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Gyrocompass motion: Zero torque in the free axis

  1. Mar 26, 2015 #1
    Hi!
    At the moment i'm studying rigid body motion, more specifically, the gyrocompass. As you can see in the attached picture (Introduction to Mechanics -Kleppner-Kolenkow-Chap.7), the gyrocompass rotates about the z axis and the spin angular momentum is reoriented towards the z axis, creating a angular momentum along the AB axis. As I've read, the pivots at A and B allow the system to swing freely about the y axis (which is along AB), so there can be no torque along the y axis. Why is that? Why is the torque along any free axis zero? I know that there are a couple of contributions to torque along the y axis, for example, the change of direction of the spin angular momentum. Why must the sum of all these contributions be zero? My objective is to understand intuitively this concept so any time I'm faced with such an axis, I immediately assume that the torque along it is zero.
    Sorry for the long post and thank you in advance!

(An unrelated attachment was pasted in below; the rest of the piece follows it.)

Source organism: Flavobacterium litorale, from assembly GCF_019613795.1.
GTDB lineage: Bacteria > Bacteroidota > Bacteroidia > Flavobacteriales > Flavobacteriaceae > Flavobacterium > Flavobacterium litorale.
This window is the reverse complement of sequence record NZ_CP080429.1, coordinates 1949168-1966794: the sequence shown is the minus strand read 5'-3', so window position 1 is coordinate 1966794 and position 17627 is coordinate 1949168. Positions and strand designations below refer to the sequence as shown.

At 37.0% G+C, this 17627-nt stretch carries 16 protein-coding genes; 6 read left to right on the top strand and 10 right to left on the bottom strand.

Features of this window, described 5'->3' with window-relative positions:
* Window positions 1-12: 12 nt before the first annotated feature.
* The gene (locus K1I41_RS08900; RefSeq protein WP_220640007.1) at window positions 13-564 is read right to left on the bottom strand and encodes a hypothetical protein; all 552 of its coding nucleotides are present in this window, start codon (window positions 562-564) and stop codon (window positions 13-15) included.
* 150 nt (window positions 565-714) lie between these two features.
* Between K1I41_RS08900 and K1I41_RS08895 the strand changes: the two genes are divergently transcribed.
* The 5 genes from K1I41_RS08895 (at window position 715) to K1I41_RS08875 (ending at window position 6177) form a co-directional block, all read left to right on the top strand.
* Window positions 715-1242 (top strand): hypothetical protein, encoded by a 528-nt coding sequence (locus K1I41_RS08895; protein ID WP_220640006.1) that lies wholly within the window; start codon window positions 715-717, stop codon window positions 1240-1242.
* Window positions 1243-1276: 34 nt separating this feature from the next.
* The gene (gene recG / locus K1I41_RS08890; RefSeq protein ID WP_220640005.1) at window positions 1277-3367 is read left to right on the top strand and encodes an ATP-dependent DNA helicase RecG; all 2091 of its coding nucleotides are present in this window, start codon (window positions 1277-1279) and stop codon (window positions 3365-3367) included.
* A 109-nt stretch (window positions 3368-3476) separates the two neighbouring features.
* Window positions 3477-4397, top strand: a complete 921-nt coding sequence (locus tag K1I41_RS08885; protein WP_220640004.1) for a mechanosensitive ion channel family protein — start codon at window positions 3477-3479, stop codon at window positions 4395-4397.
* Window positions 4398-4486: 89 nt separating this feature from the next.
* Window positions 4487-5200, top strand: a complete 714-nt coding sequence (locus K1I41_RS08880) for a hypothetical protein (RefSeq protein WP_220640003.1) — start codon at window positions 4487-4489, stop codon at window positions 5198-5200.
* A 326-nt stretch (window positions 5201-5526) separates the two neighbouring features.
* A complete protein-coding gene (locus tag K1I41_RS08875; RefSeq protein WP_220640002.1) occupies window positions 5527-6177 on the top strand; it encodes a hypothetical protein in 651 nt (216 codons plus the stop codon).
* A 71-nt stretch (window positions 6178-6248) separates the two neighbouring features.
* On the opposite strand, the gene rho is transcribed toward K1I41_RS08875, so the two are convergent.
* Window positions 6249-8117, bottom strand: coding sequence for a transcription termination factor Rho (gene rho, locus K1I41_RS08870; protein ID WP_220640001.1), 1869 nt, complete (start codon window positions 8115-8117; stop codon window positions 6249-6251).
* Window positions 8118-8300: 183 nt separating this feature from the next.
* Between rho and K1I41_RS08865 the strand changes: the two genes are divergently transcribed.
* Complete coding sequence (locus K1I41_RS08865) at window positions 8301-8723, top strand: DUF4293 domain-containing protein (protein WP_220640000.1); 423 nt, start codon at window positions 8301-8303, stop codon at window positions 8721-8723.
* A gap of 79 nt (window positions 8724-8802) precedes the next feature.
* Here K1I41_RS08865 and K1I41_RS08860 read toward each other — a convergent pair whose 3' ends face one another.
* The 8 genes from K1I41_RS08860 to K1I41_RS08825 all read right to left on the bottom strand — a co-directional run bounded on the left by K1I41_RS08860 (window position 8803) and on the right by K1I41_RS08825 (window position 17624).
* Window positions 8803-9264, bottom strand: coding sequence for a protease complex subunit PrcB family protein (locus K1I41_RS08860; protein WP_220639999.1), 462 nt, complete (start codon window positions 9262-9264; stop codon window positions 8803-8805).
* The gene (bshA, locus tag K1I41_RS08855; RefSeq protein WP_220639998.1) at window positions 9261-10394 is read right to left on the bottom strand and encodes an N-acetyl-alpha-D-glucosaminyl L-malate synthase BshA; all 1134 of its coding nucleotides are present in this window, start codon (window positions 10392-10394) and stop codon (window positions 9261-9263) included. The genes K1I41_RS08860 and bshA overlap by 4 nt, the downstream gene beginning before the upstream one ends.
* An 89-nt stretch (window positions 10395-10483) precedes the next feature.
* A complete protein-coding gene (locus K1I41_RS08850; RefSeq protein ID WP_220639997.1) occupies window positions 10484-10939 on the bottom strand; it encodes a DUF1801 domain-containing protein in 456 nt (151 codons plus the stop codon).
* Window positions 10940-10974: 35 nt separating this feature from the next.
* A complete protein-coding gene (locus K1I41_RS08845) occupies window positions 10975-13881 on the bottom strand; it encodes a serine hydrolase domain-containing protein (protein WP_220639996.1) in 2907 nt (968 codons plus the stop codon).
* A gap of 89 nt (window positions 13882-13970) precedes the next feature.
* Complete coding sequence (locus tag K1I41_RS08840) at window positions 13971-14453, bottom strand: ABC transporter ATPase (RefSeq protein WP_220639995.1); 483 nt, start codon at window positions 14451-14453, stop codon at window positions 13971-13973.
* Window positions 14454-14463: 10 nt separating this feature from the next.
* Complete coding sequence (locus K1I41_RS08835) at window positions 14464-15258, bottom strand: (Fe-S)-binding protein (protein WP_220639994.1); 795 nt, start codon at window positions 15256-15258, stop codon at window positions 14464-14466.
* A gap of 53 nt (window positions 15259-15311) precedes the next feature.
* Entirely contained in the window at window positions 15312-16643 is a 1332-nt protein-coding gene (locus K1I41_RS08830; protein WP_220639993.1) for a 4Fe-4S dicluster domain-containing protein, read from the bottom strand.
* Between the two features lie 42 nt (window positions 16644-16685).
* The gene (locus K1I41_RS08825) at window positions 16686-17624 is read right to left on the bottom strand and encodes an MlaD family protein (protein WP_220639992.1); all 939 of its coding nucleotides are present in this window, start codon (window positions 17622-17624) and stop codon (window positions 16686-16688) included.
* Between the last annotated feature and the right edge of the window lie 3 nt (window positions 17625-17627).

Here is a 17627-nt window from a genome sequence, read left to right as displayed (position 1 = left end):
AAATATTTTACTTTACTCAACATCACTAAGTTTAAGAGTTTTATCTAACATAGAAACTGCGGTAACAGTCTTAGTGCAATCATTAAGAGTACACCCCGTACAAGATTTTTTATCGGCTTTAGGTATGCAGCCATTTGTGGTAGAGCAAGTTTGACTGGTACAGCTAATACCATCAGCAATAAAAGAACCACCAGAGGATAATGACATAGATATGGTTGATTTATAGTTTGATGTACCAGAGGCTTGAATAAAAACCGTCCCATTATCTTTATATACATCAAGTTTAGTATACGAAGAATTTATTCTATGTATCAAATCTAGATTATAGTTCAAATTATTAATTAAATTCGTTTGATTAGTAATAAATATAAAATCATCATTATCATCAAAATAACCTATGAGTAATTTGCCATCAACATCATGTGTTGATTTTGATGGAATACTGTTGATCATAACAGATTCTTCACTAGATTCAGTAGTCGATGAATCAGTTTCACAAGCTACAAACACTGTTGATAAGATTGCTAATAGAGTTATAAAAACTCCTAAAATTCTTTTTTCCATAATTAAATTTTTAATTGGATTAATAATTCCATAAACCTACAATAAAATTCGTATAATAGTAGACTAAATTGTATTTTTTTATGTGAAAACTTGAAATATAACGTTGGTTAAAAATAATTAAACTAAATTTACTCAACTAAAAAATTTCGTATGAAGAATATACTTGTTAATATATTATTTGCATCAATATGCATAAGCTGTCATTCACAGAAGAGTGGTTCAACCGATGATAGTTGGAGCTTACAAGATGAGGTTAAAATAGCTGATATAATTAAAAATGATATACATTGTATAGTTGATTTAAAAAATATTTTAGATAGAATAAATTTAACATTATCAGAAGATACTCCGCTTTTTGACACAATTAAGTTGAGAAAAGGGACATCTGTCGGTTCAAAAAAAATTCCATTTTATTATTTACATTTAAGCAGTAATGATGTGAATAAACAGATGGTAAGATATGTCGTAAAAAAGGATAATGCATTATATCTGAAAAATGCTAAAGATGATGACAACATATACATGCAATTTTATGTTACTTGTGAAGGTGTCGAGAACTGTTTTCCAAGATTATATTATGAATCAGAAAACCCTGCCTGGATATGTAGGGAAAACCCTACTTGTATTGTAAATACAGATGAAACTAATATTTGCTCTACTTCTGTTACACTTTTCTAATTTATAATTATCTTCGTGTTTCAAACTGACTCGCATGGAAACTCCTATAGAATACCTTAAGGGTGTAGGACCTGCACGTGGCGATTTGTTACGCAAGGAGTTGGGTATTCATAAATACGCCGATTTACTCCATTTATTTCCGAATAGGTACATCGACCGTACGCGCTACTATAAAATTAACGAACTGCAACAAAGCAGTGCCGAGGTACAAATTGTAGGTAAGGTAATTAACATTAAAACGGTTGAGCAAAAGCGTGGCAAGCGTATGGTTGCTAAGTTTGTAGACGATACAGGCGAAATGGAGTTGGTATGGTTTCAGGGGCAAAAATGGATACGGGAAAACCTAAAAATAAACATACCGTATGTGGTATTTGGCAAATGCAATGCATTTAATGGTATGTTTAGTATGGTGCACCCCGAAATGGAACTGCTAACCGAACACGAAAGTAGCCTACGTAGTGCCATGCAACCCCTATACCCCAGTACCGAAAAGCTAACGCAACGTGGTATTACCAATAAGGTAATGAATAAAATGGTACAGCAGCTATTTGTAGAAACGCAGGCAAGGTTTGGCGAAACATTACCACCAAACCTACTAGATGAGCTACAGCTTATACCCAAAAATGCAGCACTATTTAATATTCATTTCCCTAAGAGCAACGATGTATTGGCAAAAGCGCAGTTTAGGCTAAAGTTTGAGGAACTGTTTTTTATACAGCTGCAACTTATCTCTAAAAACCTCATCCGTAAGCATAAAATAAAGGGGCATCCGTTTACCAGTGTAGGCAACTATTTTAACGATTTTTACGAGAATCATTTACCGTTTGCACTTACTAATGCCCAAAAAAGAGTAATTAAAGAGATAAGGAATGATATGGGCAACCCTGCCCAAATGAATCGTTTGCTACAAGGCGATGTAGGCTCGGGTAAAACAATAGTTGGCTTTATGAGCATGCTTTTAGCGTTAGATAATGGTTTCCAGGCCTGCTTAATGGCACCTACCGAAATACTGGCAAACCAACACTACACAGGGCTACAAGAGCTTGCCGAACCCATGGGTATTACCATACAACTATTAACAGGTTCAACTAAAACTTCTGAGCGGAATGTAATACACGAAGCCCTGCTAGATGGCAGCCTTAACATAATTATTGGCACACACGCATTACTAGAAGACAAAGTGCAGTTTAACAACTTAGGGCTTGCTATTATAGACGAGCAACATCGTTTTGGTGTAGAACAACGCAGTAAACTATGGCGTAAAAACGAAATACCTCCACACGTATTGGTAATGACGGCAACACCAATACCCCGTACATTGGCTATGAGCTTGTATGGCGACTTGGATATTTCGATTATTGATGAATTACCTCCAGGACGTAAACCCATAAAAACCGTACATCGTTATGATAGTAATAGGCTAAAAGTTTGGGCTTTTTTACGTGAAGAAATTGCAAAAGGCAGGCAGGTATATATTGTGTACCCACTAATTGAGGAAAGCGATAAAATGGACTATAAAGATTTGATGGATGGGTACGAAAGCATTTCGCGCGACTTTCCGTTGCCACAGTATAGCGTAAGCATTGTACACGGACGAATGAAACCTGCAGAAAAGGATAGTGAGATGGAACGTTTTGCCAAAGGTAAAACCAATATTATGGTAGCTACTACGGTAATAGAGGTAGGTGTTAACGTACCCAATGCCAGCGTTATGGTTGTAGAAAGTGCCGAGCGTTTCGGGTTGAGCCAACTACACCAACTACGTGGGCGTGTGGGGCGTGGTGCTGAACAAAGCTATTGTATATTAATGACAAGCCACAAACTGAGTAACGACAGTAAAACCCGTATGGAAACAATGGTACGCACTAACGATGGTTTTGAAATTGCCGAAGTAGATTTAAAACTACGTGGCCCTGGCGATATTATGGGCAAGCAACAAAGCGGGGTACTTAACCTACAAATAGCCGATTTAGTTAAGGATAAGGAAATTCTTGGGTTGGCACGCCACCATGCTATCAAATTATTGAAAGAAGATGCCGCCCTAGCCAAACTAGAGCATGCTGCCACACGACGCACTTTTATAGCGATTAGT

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  3. Mar 27, 2015 #2

    A.T.

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    Look at the definition of torque, if an applied force passes through an axis, then it produces no torque around that axis. If the forks A & B are frictionless, can they apply any force to the cylindrical axle, that doesn't pass right through it's axis?
     
  4. Mar 27, 2015 #3
    Oh! Indeed! It is that simple. And so, the sum of all contributions to the torque along that axis equals the cross product R x F, in this case is zero, since the angle between R and F is zero.
    Thank you!.
     
  5. Mar 27, 2015 #4

    A.T.

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    R x F is zero because R is zero, in this case.
     
  6. Mar 27, 2015 #5
    Ah yes, of course! My bad!
    Thank you! :)
     
  7. Mar 27, 2015 #6

    A.T.

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    Well depending on what R is meant to be, you can also say: R x F is zero because the angle between R and F is 180° .
     
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